B = m2*(v3-v1)/r2**3
      C = K1
      return C*(A+B)

    dv1dt = dvdt(K1, m2, m3, v[1], v[2], v[3], r12, r13)
    dv2dt = dvdt(K1, m1, m3, v[2], v[1], v[3], r12, r23)
    dv3dt = dvdt(K1, m1, m2, v[3], v[1], v[2], r13, r23)

    dr1dt=K2*v[4]
    dr2dt=K2*v[5]
    dr3dt=K2*v[6]

    concat = np.concatenate

    r12_d = concat((dr1dt, dr2dt))
    r_d = concat((r12_d, dr3dt))
    v12_d = concat((dv1dt, dv2dt))
    v_d = concat((v12_d, dv3dt))
    d = concat((r_d, v_d))

    return d

With the initial parameters set, we solve the position and velocity vector equations using scipy ordinary differential equations solver.

# Package initial parameters
init_params = np.array([r1, r2, r3, v1, v2, v3])

#250 orbital periods and 20000 points
time_span = np.linspace(0, 250, 20000) 

# Run the ODE solver
import scipy.integrate
three_body_sol = sci.integrate.odeint(ThreeBodyEquations,
                                    init_params.flatten(),
                                    time_span,
                                    args=(G, m1, m2, m3))

The coordinates in (x,y,z) format can be extracted now for plotting purposes:

def extract_coords(r):
  l = []
  for i in range(3):
    l.append(r[:, i])
  return np.array(l)

coords_1 = extract_coords(three_body_sol[:, :3])
coords_2 = extract_coords(three_body_sol[:, 3:6])
coords_3 = extract_coords(three_body_sol[:, 6:9])

To generate an animated plot, we have to define a canvas plot, shown as an example, and an update function. Matplotlib will generate updated plots for each frame we want to show in the animation. We are not doing anything more complex than plotting an ever-increasing set of data, in this case, showing a time series:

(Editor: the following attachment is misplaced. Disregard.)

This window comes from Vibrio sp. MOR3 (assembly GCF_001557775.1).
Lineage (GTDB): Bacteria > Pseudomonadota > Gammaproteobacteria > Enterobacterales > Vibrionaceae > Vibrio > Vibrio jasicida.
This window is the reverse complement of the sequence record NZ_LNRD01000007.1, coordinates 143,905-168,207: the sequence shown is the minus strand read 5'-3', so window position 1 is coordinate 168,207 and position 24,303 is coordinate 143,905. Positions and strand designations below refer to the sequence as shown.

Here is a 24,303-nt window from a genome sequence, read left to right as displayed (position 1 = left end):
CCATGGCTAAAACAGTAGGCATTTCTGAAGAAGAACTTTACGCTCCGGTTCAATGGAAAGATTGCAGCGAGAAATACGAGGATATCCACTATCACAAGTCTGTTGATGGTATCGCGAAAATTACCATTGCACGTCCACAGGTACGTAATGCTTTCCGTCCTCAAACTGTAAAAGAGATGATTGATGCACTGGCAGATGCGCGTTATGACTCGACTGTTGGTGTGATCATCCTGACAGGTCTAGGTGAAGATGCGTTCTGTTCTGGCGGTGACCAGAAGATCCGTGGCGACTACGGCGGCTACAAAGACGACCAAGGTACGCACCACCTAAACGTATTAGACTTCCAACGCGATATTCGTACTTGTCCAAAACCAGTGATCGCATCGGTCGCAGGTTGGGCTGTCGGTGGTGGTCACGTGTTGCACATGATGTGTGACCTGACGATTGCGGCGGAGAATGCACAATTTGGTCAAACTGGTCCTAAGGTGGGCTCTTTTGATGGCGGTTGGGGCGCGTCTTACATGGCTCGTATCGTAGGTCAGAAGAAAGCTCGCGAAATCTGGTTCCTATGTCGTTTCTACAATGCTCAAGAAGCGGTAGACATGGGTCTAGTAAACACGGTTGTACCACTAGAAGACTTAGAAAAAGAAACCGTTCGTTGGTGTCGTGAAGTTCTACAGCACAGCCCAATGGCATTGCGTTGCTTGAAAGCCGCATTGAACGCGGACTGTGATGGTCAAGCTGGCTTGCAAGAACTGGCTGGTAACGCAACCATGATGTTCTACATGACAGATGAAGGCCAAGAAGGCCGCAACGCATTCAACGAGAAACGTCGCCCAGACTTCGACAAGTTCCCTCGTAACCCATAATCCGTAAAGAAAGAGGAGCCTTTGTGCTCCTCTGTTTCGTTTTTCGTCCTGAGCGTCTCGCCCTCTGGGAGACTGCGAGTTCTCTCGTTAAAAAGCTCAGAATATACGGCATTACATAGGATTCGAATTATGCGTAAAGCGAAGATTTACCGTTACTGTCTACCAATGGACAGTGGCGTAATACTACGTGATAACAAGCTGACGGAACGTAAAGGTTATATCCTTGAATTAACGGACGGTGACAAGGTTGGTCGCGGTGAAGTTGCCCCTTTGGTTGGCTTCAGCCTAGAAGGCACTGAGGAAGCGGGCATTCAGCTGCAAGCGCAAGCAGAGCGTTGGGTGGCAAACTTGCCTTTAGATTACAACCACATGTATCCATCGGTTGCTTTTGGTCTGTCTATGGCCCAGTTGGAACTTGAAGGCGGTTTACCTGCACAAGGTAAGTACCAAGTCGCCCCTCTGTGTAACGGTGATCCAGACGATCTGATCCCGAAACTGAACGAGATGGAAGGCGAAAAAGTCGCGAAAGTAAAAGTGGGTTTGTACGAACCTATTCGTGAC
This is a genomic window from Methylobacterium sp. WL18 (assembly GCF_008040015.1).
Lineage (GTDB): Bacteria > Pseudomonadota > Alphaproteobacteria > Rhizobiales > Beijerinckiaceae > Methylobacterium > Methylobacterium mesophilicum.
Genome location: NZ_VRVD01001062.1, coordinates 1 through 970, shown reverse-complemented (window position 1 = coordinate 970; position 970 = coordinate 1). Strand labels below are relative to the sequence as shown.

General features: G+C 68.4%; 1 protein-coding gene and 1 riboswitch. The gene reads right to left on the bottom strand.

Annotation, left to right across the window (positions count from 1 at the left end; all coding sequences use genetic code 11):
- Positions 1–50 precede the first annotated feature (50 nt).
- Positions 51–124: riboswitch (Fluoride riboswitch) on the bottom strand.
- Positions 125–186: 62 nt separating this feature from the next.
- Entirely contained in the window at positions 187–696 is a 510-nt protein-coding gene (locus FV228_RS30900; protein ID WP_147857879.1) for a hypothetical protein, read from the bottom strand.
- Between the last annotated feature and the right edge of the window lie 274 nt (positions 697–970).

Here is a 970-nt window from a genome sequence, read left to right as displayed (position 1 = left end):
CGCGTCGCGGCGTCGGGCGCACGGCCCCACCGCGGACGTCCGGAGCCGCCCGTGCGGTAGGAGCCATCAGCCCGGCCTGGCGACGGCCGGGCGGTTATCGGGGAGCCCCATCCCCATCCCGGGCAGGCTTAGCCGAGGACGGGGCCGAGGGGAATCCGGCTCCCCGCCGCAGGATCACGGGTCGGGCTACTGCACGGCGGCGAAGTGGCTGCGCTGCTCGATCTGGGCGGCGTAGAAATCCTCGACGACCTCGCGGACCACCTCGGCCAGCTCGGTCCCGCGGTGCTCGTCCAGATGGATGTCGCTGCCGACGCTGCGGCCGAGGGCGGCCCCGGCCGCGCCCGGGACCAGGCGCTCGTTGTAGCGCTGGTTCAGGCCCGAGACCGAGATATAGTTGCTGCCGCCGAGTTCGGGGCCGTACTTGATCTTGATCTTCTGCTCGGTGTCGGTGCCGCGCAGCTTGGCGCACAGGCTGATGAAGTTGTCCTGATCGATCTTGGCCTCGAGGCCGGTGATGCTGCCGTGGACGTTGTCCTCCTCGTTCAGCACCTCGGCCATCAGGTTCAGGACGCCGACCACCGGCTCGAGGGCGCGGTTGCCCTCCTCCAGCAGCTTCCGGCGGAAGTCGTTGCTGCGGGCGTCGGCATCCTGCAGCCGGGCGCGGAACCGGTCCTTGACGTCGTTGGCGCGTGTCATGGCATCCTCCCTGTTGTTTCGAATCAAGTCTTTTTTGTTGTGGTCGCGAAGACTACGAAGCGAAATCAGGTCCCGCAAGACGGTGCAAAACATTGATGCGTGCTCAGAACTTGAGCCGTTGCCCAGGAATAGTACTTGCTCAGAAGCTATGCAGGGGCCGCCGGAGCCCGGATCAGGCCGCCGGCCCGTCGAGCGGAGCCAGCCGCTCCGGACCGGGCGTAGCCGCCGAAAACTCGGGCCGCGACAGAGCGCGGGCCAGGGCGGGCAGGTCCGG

import numpy as np
import matplotlib.pyplot as plt
import mpl_toolkits.mplot3d.axes3d as p3
import matplotlib.animation as animation

def update_lines(num, dataLines, lines):
    for line, data in zip(lines, dataLines):
        line.set_data(data[0:2, :num])
        line.set_3d_properties(data[2, :num])
    return lines

# Attaching 3D axis to the figure
fig = plt.figure()
ax = p3.Axes3D(fig)

# Data with position coordinates:
data = [coords_1, coords_2, coords_3]

# Creating line objects:
lines = [ax.plot(dat[0, 0:1], dat[1, 0:1], dat[2, 0:1])[0] for dat in data]

# Setting the axes properties
ax_limits = [-1, 1]
ax.set_xlim3d(ax_limits)
ax.set_xlabel('X')

ax.set_ylim3d(ax_limits)
ax.set_ylabel('Y')

ax.set_zlim3d(ax_limits)
ax.set_zlabel('Z')

ax.set_title('3D 3-Body Problem')

# Creating the Animation object
line_ani = animation.FuncAnimation(fig,
                                   update_lines,
                                   fargs=(data, lines),
                                   frames = 500,
                                   interval = 10,
                                   blit=False,
)

plt.show()



Finally, the animation can be displayed as an HTML animation; initial parameters are random; when running the notebook, the trajectories will change. Here we have some examples:

from IPython.display import HTML
HTML(line_ani.to_html5_video())







Do not hesitate to contact us if you require quantitative model development, deployment, verification, or validation. We will also be glad to help you with your machine learning or artificial intelligence challenges when applied to asset management, automation, or intelligence gathering from satellite, drone, or fixed-point imagery.


The notebook with this model is here.